Now all parties are holding their breath to see whether the U.S. Congress will ratify the TPP, as it’s known, since both Ms. Clinton and Mr. Trump say they oppose it. At the same time, populist politicians in both the United States (Mr. Trump on the right and Democratic presidential candidate Bernie Sanders on the left) and in Europe threaten the existing order.

In Austria’s presidential election on Sunday, the candidate supported by the Greens and the candidate of the extreme right-wing Freedom Party each took half the vote, with no clear winner apparent. Nativist, nationalist, populist parties are on the rise from Poland to France.

“You’ve got an awful lot of unhappy, angry people out there,” noted John Manley, head of the Business Council of Canada. “All they know is that things haven’t gotten better for them and they’re not sure why, but trade is a pretty convenient target.”

Against this backdrop, Mr. Trudeau will be offering a message of hope at the G7: that sustained government spending, such as the Liberals’ 10-year, $120-billion infrastructure plan, can revive both growth and confidence. It’s a 180-degree turn from what Canada was saying under the austerity-minded leadership of former Conservative prime minister Stephen Harper.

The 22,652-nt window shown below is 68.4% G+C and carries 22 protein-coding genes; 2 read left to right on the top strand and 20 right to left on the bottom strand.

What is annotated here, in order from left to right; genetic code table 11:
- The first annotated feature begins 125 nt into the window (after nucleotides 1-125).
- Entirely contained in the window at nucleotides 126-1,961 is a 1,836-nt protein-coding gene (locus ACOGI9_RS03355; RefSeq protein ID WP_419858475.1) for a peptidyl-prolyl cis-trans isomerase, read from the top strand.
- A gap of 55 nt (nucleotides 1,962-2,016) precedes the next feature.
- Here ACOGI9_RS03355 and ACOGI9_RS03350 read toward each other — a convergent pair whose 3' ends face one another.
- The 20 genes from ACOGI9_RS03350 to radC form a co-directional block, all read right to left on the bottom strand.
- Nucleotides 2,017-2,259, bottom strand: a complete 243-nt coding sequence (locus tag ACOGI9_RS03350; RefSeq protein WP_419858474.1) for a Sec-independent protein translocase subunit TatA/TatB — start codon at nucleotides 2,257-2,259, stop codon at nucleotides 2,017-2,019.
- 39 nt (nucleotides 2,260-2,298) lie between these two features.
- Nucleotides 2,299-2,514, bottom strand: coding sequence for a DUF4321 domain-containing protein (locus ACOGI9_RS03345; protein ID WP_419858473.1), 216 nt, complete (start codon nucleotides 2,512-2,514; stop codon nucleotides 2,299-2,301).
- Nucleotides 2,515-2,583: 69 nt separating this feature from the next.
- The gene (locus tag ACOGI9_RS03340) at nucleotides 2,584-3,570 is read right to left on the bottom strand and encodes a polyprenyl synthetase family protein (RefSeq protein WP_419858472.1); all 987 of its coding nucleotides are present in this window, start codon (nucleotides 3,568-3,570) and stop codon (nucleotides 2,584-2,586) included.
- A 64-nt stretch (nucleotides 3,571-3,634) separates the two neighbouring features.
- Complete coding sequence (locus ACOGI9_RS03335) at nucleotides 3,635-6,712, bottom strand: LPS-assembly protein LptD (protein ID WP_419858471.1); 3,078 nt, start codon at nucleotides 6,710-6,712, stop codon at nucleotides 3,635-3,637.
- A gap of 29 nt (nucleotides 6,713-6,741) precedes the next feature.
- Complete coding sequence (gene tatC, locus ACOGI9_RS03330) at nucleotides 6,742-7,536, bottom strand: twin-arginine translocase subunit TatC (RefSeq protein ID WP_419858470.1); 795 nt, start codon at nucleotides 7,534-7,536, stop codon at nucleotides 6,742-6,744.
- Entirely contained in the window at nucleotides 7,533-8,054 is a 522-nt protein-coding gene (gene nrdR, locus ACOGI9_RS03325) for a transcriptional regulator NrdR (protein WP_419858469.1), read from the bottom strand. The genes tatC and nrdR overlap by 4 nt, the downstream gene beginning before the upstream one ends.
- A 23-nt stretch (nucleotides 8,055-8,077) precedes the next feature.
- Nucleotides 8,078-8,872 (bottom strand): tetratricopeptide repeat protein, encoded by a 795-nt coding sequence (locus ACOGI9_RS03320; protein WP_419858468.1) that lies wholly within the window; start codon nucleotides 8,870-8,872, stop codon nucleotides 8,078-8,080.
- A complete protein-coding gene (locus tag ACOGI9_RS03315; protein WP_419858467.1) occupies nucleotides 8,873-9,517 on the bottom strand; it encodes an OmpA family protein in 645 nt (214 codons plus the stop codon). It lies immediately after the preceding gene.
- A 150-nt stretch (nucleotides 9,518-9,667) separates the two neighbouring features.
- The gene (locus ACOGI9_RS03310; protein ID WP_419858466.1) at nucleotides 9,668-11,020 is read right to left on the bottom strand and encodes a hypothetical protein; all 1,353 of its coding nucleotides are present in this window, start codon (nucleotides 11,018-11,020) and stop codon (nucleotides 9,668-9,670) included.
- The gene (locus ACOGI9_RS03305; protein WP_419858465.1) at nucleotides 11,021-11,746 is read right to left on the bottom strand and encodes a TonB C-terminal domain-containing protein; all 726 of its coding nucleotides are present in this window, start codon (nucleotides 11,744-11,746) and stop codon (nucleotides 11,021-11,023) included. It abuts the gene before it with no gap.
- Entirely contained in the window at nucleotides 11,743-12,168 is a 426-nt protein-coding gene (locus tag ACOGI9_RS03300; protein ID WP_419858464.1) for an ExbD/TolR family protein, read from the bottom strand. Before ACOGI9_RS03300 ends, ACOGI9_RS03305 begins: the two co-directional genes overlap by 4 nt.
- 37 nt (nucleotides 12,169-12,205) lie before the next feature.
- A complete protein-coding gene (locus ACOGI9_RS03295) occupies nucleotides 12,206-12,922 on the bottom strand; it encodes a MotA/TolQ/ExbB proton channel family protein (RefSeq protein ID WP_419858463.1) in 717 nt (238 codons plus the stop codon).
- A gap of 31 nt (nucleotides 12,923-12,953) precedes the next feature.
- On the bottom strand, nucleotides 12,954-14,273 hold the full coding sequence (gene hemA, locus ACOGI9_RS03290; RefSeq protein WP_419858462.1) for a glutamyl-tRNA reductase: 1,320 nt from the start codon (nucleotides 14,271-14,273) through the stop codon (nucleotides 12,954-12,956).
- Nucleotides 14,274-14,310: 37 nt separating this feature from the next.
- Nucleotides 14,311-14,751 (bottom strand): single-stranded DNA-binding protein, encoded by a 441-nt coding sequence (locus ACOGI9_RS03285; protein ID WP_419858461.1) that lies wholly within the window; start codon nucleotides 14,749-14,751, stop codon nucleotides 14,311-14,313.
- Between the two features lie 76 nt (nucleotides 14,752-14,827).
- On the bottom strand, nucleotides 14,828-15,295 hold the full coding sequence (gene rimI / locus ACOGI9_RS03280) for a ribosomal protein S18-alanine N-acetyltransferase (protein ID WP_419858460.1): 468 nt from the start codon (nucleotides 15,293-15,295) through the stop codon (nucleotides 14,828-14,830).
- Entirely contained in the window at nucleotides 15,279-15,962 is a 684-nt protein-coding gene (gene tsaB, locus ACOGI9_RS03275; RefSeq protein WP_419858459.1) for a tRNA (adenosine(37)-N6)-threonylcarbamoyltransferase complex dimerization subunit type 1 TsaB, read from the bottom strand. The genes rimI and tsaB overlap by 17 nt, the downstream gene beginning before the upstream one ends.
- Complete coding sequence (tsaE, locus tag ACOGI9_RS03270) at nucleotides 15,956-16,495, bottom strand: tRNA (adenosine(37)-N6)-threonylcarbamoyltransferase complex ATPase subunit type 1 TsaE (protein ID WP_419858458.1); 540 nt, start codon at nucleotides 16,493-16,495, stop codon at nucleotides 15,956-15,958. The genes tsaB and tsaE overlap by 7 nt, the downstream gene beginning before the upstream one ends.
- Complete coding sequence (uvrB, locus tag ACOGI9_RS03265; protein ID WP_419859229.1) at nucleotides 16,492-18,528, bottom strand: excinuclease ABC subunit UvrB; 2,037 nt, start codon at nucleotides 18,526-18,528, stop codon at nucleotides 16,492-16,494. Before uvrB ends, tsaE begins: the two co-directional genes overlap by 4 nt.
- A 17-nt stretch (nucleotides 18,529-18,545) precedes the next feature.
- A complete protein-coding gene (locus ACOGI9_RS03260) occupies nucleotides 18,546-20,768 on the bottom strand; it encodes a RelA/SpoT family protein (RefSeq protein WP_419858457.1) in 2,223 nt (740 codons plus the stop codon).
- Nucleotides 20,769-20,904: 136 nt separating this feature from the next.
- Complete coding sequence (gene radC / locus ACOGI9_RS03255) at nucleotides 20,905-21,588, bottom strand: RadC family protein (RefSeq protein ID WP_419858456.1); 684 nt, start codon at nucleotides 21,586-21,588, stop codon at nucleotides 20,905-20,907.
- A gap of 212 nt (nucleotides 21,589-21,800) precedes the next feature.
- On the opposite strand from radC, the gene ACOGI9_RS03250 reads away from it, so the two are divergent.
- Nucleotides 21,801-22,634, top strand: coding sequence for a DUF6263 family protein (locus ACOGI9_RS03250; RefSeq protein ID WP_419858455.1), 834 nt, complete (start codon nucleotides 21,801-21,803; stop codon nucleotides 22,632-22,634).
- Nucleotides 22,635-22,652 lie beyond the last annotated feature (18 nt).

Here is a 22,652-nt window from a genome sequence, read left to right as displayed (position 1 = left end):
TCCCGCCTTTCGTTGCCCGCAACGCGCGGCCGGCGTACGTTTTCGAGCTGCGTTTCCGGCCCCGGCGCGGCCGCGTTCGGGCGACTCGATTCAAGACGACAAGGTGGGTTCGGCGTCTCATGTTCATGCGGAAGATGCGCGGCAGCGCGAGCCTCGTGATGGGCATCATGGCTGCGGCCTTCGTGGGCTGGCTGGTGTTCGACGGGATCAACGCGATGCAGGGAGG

“I don’t think anything has changed to make the Canadian voice any more or less powerful today,” said Rohinton Medhora, president of the Centre for International Governance Innovation in Waterloo, Ont. “What matters is what the Germans think in Europe, what the Americans think about these issues.”